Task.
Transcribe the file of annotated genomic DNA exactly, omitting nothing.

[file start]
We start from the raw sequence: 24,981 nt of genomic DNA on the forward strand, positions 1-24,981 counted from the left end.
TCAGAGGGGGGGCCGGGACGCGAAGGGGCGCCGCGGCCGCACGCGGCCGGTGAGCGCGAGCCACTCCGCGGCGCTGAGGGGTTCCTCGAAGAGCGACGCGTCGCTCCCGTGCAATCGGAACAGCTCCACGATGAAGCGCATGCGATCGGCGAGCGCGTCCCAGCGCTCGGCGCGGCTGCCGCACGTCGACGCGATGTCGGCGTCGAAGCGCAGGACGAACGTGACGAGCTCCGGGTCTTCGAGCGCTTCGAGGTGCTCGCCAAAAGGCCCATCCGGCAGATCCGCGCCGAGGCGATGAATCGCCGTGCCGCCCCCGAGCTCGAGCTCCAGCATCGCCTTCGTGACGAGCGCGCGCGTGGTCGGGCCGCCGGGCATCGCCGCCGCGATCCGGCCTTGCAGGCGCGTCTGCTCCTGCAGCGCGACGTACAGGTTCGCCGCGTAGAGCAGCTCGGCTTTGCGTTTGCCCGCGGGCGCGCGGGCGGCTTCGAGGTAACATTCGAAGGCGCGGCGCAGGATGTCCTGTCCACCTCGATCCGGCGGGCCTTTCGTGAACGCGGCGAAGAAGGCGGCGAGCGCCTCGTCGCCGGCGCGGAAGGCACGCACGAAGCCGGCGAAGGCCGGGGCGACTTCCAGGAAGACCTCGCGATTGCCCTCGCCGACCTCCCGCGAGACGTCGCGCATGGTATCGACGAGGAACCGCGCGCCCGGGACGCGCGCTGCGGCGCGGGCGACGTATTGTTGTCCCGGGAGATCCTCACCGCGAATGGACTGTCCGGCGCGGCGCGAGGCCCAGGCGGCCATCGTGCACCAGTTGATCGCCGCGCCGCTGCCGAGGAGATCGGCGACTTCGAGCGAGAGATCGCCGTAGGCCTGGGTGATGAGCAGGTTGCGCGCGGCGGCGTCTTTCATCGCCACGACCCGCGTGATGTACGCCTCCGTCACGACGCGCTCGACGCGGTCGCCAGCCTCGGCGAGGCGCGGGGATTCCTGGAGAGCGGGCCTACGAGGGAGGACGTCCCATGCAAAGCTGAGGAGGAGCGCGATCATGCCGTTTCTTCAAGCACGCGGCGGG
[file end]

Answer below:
We start from the raw sequence: 24,981 nt of genomic DNA on the forward strand, positions 1-24,981 counted from the left end.
TCAGAGGGGGGGCCGGGACGCGAAGGGGCGCCGCGGCCGCACGCGGCCGGTGAGCGCGAGCCACTCCGCGGCGCTGAGGGGTTCCTCGAAGAGCGACGCGTCGCTCCCGTGCAATCGGAACAGCTCCACGATGAAGCGCATGCGATCGGCGAGCGCGTCCCAGCGCTCGGCGCGGCTGCCGCACGTCGACGCGATGTCGGCGTCGAAGCGCAGGACGAACGTGACGAGCTCCGGGTCTTCGAGCGCTTCGAGGTGCTCGCCAAAAGGCCCATCCGGCAGATCCGCGCCGAGGCGATGAATCGCCGTGCCGCCCCCGAGCTCGAGCTCCAGCATCGCCTTCGTGACGAGCGCGCGCGTGGTCGGGCCGCCGGGCATCGCCGCCGCGATCCGGCCTTGCAGGCGCGTCTGCTCCTGCAGCGCGACGTACAGGTTCGCCGCGTAGAGCAGCTCGGCTTTGCGTTTGCCCGCGGGCGCGCGGGCGGCTTCGAGGTAACATTCGAAGGCGCGGCGCAGGATGTCCTGTCCACCTCGATCCGGCGGGCCTTTCGTGAACGCGGCGAAGAAGGCGGCGAGCGCCTCGTCGCCGGCGCGGAAGGCACGCACGAAGCCGGCGAAGGCCGGGGCGACTTCCAGGAAGACCTCGCGATTGCCCTCGCCGACCTCCCGCGAGACGTCGCGCATGGTATCGACGAGGAACCGCGCGCCCGGGACGCGCGCTGCGGCGCGGGCGACGTATTGTTGTCCCGGGAGATCCTCACCGCGAATGGACTGTCCGGCGCGGCGCGAGGCCCAGGCGGCCATCGTGCACCAGTTGATCGCCGCGCCGCTGCCGAGGAGATCGGCGACTTCGAGCGAGAGATCGCCGTAGGCCTGGGTGATGAGCAGGTTGCGCGCGGCGGCGTCTTTCATCGCCACGACCCGCGTGATGTACGCCTCCGTCACGACGCGCTCGACGCGGTCGCCAGCCTCGGCGAGGCGCGGGGATTCCTGGAGAGCGGGCCTACGAGGGAGGACGTCCCATGCAAAGCTGAGGAGGAGCGCGATCATGCCGTTTCTTCAAGCACGCGGCGGG